CALL students must take one professional seminar, one city seminar and two CALL workshops for their first nine credits. They are expected to fill the rest of their schedule with two additional CALL courses, which can range from “Women and Leadership” to “Congressional Reporting.”

Jovi Bahnan (CAS ’26), a transfer student who started at the CALL, said her favorite part of the program was the opportunities for experiential learning in the CALL courses.

“I came from a really big school before I moved to Georgetown, so going to the CALL was very much different because CALL classes are so much smaller,” Bahnan told The Hoya. “It was definitely a different experience, but one thing I really liked was that they were all immersive and very hands-on.”

Bahnan said many of her CALL professors would either bring guest speakers to the classroom or take students on visits to sites around the District.

“For example, for my U.S. law class, we had all these different lawyers from various fields come to us, or we’d visit them in their offices, so that was really cool and unique, even compared to classes at the Hilltop,” Bahnan said.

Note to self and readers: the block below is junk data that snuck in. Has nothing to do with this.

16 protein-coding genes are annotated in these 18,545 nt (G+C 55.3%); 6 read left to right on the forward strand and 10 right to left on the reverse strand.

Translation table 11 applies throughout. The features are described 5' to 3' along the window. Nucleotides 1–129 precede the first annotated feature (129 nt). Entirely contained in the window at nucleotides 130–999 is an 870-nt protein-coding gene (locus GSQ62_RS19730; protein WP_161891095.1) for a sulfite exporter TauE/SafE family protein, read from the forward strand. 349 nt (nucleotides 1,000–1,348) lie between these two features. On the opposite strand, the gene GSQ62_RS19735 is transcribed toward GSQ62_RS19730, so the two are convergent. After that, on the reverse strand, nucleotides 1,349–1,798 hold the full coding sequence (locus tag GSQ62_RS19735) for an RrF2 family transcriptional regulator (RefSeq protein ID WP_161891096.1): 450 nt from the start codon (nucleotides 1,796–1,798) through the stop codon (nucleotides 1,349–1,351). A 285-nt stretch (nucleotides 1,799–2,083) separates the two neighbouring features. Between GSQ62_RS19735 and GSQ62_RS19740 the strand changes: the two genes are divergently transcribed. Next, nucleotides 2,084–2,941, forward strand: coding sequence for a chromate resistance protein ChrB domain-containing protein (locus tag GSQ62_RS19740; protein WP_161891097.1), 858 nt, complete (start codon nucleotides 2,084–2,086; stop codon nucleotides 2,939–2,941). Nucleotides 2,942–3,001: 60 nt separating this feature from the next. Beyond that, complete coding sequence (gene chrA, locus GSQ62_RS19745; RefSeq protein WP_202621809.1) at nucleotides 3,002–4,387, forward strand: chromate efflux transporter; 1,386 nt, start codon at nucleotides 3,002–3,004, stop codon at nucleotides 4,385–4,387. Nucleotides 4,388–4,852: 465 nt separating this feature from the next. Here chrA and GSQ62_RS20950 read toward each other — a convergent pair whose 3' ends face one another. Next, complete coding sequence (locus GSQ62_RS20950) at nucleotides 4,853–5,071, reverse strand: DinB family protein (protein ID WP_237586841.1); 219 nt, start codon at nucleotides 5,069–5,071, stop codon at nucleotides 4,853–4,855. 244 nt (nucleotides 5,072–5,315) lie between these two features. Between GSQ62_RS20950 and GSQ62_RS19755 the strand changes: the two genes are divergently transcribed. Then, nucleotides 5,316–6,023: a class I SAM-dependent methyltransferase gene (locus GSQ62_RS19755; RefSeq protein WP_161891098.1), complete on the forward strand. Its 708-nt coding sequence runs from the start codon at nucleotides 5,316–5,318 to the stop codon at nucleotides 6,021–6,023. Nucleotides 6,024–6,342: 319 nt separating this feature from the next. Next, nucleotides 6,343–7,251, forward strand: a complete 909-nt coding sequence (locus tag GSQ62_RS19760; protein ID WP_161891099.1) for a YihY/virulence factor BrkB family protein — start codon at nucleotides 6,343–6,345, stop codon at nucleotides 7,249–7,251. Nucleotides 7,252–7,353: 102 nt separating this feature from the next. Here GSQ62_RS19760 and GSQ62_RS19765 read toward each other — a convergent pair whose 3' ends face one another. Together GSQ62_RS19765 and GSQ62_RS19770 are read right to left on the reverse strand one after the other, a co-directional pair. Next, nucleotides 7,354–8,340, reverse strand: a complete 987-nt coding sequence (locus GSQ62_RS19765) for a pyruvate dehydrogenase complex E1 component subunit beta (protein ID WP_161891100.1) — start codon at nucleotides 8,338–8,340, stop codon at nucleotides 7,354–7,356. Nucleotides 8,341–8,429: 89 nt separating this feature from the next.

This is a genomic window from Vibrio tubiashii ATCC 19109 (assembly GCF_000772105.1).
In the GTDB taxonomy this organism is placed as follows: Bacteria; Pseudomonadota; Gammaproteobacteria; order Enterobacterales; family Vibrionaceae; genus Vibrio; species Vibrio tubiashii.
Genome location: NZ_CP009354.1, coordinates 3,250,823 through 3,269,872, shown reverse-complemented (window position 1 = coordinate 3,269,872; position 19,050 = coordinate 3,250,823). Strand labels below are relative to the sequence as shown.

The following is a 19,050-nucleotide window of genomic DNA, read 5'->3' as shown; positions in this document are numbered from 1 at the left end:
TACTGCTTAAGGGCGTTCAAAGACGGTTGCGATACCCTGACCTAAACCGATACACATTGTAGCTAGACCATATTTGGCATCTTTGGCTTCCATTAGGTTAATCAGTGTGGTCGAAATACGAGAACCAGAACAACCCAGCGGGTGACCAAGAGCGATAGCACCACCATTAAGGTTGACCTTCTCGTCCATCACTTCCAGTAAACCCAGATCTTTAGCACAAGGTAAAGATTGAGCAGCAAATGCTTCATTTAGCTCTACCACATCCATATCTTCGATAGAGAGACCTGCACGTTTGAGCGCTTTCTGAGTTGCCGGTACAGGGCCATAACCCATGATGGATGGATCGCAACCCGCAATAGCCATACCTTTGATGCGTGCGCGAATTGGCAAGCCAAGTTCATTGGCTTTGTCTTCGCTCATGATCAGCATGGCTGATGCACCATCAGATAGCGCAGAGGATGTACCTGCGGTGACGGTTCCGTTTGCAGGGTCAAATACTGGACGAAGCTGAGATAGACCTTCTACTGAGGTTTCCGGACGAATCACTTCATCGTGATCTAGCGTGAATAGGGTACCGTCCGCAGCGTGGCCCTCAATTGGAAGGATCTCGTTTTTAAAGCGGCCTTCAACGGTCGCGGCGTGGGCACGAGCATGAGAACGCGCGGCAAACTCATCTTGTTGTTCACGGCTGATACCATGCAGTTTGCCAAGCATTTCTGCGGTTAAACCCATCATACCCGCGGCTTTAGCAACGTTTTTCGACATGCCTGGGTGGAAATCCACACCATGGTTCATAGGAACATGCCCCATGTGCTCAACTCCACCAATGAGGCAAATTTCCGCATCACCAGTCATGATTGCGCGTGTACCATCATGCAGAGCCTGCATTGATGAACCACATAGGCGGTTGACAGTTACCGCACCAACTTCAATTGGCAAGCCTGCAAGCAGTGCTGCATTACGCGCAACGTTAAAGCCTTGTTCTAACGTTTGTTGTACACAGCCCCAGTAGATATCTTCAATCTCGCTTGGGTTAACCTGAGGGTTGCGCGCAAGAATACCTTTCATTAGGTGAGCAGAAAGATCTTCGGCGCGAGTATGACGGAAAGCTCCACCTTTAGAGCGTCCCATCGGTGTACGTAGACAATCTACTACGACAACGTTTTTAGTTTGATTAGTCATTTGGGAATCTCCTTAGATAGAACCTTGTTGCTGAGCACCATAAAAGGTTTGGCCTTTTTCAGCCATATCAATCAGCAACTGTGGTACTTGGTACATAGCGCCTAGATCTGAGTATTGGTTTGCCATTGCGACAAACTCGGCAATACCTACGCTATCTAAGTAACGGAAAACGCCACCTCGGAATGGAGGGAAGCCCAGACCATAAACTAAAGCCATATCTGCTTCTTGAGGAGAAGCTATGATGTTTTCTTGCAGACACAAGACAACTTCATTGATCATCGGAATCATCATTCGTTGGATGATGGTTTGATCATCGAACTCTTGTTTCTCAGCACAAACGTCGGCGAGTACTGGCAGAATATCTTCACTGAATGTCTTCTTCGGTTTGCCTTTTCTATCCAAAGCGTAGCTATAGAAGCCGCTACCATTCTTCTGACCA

The CALL courses take place at 500 First St. NW, a building that Georgetown acquired in 2019 when the program launched. The program is expected to relocate to 111 Massachusetts Ave. NW when it opens next fall. This new building, acquired by Georgetown in 2021, will also house other programs, including the School of Continuing Studies and the Earth Commons Institute.

All CALL students, including transfers, live a few blocks away from their current instructional building at 55 H St. NW, where they are typically assigned their own single bedroom within a shared apartment.

Sydney duKor-Jackson (CAS ’25) said the apartments’ convenient location and proximity to public transportation allowed her to explore beyond the Georgetown community.

“On my walk to class from the apartment building, I would encounter so many different people who had nothing to do with Georgetown at all,” duKor-Jackson wrote to The Hoya. “It was so easy to spontaneously decide to go to an event somewhere in the city or go grocery shopping when I had a free hour or go out to dinner just for fun.”

Bahnan, however, said the CALL’s small student population often made living there socially isolating.

“Other than where your classes are and where you live, there’s not a lot to do in terms of the Georgetown community,” Bahnan said.

Regarding housing, Morgan said the apartments were fairly high-end — including full kitchens, in-unit washers and dryers and a penthouse fitness and community center — compared to housing on the main campus.